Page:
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Never thought a beer commercial could make me cry!
What do you think?
This is a dog named Rufus – a goofy Pharaoh Hound from Santa Monica, CA.
He’s a funny dog that smiles on command (and when he’s happy), enjoys having spaz outs and as you can see here, sleeping! Enjoy!
More info: RaisingTheRuf.com
I’ll get you, my pretty, and your little dog too…
Housekeeping. You need me to fluff pillows?
Reindeers and chipmunks and rabbits, OH MY!
Bags are packed, ready to go.
S’more or s’less.
Sleight of…. paw??
How much for the Gucci stuffed animal?
Hold your horses.
Life’s a beach sometimes
Original Article from Rescue Idiot
Working at an animal shelter for three years, one of my responsibilities was to make sure no animals adopted from the shelter ever wound up on Craigslist or any other site to be re-homed. Did it happen? Yes. Did we get the animal back? Yes.
People use Craigslist, and Facebook for just about anything nowadays, even giving away pets. DON”T DO THIS! The logic I would often hear “I would rather put my pet in a home, then into a shelter .” Shelters get a bad name, but there are tons out there doing their damn hardest to find every animal a home.
Dog fighters scour Craigslist and Facebook all day looking for pets they can use as bait.
Most shelters require references, home checks, and adoption fees. Dog fighters and animal abusers are highly unlikely to get around all these requirements.
Take an honest look, do pets in animal shelters or those above look like they have a better chance of finding a loving home?
If you absolutely insist on giving your animal away online, make sure you require a fee. Dog fighters will not pay hundreds of dollars for your pet. They want to train their animals to fight as cheaply as possible, why pay for an animal that won’t survive long anyway?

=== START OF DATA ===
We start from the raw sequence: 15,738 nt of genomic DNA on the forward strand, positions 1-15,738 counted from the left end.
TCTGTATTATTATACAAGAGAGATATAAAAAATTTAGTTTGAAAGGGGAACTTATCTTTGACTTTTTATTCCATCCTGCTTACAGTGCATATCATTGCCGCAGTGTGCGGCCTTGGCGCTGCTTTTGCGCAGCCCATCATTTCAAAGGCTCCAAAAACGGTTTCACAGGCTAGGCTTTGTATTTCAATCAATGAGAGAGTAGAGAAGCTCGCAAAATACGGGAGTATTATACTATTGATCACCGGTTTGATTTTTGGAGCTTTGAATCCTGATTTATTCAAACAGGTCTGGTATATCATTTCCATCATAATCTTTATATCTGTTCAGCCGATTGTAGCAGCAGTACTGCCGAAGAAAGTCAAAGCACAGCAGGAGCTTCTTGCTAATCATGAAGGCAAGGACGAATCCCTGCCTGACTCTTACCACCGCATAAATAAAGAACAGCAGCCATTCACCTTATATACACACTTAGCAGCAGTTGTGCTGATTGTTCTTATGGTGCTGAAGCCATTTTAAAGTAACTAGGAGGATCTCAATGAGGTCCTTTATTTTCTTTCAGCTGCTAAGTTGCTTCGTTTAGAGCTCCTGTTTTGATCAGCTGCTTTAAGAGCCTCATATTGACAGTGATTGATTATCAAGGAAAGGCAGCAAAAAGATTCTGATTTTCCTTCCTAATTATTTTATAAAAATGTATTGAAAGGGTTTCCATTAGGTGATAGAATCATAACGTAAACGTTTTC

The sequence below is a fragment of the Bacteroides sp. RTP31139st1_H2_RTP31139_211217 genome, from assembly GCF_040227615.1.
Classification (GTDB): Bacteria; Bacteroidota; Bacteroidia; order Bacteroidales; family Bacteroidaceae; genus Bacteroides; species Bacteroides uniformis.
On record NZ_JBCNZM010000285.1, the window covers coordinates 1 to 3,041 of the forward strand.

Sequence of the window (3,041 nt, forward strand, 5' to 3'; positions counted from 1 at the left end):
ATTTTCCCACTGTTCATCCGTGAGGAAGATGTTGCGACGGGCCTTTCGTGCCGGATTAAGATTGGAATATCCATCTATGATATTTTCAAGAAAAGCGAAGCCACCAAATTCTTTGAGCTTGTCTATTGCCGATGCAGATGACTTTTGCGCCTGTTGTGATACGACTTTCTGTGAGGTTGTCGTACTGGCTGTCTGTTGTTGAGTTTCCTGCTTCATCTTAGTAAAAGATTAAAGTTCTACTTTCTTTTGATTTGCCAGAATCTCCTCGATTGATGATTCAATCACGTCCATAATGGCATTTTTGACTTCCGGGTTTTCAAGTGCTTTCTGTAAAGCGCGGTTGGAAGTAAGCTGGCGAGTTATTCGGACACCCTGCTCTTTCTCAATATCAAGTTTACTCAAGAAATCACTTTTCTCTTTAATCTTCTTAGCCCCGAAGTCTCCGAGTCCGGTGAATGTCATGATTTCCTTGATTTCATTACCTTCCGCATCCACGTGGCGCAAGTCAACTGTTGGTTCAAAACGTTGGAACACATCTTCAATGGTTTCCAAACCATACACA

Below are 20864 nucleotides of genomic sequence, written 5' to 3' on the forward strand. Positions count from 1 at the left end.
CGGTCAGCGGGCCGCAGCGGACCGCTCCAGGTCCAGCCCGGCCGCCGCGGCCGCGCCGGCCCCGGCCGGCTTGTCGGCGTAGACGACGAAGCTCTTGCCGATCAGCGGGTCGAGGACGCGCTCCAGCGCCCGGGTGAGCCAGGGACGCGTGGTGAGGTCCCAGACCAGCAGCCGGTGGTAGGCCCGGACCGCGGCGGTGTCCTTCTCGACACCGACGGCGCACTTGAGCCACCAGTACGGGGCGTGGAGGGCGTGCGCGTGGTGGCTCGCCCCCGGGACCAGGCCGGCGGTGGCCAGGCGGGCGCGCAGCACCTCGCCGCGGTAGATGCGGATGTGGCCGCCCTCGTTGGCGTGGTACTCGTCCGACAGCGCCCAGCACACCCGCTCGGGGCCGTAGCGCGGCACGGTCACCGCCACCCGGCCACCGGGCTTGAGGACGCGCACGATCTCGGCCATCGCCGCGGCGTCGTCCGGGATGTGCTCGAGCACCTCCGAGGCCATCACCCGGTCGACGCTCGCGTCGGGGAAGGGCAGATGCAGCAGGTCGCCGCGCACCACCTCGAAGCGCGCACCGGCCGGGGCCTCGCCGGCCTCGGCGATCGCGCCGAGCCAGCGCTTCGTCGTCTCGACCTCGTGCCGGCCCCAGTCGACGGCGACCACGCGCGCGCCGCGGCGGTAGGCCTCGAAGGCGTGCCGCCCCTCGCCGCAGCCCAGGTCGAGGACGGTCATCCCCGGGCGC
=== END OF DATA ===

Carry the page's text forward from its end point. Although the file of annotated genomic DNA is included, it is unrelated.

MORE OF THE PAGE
Keep your pets safe, never list online, contact shelters and rescue groups, family members and friends. Don’t be an idiot.
Original Article from Rescue Idiot
Original post from Buzzfeed
To cope with losing her best friend, a 160-pound English mastiff, Lauren Fern Watt took her pup on an adventure that changed both of them.
Lauren Fern Watt had been through everything with her 160-pound English Mastiff, Gizelle: boyfriends, college, and a move to New York City. But then she was told that Gizelle had terminal bone cancer, and had only a few months left to live.
Watt had gotten the nearly 8-year-old Gizelle in her home of Tennessee and taken her with her on her big move.
“Gizelle wasn’t just a pet, she was some extremely special mix of my daughter, best friend, roommate, and everything in between,” she told BuzzFeed News. “It was so hard to grasp life without her.”
Though she was devastated, the 25-year-old told BuzzFeed News that she knew she had to do something special for Gizelle’s last months to make them the best she ever had.